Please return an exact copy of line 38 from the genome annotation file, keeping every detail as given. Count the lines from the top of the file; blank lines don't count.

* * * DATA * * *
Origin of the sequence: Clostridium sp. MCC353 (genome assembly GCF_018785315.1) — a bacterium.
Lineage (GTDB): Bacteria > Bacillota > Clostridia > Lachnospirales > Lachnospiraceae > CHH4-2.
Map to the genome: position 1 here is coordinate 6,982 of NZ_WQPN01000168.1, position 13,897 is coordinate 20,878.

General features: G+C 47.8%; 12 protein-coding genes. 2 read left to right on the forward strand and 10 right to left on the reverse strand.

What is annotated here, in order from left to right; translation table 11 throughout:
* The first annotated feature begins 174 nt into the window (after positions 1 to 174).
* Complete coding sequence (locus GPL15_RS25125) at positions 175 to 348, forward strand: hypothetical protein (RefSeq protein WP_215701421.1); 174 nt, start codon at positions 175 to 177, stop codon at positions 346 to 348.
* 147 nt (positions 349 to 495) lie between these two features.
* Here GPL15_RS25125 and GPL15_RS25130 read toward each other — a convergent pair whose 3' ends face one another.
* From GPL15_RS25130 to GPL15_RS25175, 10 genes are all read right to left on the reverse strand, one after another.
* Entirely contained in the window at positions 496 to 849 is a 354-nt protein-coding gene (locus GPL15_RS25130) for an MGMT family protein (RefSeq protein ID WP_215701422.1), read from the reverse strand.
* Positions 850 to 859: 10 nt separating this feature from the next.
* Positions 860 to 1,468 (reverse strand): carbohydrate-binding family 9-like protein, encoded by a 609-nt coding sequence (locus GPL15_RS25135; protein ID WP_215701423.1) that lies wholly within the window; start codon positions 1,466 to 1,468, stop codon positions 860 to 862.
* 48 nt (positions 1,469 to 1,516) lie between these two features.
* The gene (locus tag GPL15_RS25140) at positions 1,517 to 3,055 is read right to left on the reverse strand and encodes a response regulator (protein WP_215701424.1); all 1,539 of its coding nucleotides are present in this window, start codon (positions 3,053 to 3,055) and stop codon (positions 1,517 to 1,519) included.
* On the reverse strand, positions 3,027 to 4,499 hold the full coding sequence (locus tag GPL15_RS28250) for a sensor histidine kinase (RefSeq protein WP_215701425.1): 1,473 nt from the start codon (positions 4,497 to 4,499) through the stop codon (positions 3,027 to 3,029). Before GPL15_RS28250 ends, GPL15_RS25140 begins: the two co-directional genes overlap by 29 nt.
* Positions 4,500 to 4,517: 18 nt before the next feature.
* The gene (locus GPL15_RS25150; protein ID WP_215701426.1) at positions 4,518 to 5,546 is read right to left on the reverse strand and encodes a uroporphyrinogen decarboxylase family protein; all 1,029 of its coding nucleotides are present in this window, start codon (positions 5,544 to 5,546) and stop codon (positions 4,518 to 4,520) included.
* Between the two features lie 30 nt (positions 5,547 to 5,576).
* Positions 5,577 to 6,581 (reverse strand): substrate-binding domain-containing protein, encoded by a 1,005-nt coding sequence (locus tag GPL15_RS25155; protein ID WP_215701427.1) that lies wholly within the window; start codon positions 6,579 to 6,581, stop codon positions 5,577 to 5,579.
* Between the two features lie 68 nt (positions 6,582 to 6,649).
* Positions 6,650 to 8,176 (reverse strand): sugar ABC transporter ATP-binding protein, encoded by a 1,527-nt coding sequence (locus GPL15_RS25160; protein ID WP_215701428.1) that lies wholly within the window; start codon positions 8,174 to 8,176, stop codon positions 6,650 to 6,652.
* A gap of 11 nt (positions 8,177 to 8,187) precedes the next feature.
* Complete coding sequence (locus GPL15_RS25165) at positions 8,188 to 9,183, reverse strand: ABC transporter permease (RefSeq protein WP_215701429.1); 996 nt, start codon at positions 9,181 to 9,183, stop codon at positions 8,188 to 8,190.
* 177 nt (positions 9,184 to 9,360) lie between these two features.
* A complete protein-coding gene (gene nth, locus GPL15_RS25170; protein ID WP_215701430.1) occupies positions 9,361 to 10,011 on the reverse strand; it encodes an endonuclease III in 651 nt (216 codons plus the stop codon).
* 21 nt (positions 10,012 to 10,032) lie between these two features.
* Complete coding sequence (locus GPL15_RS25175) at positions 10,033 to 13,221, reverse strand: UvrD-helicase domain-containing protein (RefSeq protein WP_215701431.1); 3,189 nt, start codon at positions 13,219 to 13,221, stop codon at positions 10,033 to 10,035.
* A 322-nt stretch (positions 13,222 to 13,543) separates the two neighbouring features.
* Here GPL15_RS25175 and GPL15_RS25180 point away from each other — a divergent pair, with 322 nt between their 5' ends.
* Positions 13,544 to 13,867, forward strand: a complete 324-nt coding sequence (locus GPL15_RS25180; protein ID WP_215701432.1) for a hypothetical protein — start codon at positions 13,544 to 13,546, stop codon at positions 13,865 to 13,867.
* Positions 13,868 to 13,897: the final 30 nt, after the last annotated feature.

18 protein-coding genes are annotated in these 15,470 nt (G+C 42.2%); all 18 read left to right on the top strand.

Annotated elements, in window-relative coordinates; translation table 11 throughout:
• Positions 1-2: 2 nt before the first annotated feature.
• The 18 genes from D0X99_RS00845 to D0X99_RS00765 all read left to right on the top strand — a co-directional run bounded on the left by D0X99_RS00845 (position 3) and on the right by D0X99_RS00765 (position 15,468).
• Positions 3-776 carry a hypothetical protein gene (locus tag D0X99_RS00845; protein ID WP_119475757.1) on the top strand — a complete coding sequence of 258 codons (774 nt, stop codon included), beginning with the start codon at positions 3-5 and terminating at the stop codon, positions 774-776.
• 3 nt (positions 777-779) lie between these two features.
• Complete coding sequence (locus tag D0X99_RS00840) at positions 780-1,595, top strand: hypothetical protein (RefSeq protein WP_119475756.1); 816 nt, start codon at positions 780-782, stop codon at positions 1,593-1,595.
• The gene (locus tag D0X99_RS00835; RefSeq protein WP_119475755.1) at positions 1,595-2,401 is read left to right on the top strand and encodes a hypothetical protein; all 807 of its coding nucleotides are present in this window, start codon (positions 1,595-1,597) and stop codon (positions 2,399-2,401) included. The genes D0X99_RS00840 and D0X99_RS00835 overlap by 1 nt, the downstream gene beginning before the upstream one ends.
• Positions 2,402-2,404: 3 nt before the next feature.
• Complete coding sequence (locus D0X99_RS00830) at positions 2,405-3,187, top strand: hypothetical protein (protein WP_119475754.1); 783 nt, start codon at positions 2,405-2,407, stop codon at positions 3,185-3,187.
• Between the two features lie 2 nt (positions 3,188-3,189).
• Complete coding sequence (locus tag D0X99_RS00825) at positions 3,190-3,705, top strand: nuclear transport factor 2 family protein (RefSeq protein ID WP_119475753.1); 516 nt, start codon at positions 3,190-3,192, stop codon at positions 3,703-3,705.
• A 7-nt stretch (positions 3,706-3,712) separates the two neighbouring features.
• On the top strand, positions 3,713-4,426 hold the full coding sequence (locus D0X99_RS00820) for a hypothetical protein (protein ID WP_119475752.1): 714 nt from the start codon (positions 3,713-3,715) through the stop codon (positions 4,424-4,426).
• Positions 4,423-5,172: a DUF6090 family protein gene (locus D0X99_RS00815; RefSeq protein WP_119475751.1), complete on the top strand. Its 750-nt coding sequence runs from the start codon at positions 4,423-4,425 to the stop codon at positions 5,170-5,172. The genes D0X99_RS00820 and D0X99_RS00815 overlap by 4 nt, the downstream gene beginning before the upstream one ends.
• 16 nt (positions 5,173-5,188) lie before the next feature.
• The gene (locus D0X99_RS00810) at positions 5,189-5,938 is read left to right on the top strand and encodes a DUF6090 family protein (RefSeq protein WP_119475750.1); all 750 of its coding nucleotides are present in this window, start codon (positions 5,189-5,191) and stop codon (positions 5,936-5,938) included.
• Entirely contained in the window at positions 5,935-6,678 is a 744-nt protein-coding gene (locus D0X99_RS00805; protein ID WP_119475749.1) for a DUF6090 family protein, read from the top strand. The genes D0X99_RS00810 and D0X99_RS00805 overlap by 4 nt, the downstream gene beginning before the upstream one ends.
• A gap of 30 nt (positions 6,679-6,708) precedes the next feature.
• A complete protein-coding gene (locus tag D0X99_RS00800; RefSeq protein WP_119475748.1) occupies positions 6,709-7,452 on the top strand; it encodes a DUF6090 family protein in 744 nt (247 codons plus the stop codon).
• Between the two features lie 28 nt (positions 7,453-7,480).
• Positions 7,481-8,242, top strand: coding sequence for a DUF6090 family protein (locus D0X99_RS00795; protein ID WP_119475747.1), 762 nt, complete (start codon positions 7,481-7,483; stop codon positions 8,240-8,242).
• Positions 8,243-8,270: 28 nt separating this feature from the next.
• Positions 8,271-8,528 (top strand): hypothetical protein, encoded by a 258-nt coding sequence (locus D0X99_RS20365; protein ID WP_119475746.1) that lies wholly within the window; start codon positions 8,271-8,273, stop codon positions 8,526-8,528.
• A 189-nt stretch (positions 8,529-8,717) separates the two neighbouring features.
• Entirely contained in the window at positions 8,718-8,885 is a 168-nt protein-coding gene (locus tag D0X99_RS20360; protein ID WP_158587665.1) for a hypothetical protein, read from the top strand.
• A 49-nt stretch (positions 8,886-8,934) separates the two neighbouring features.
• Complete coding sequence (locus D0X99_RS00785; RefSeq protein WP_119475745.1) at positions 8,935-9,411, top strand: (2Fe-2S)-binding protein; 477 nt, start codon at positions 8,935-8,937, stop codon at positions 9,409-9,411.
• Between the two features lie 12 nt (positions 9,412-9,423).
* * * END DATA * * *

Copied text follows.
• 3 nt (positions 777-779) lie between these two features.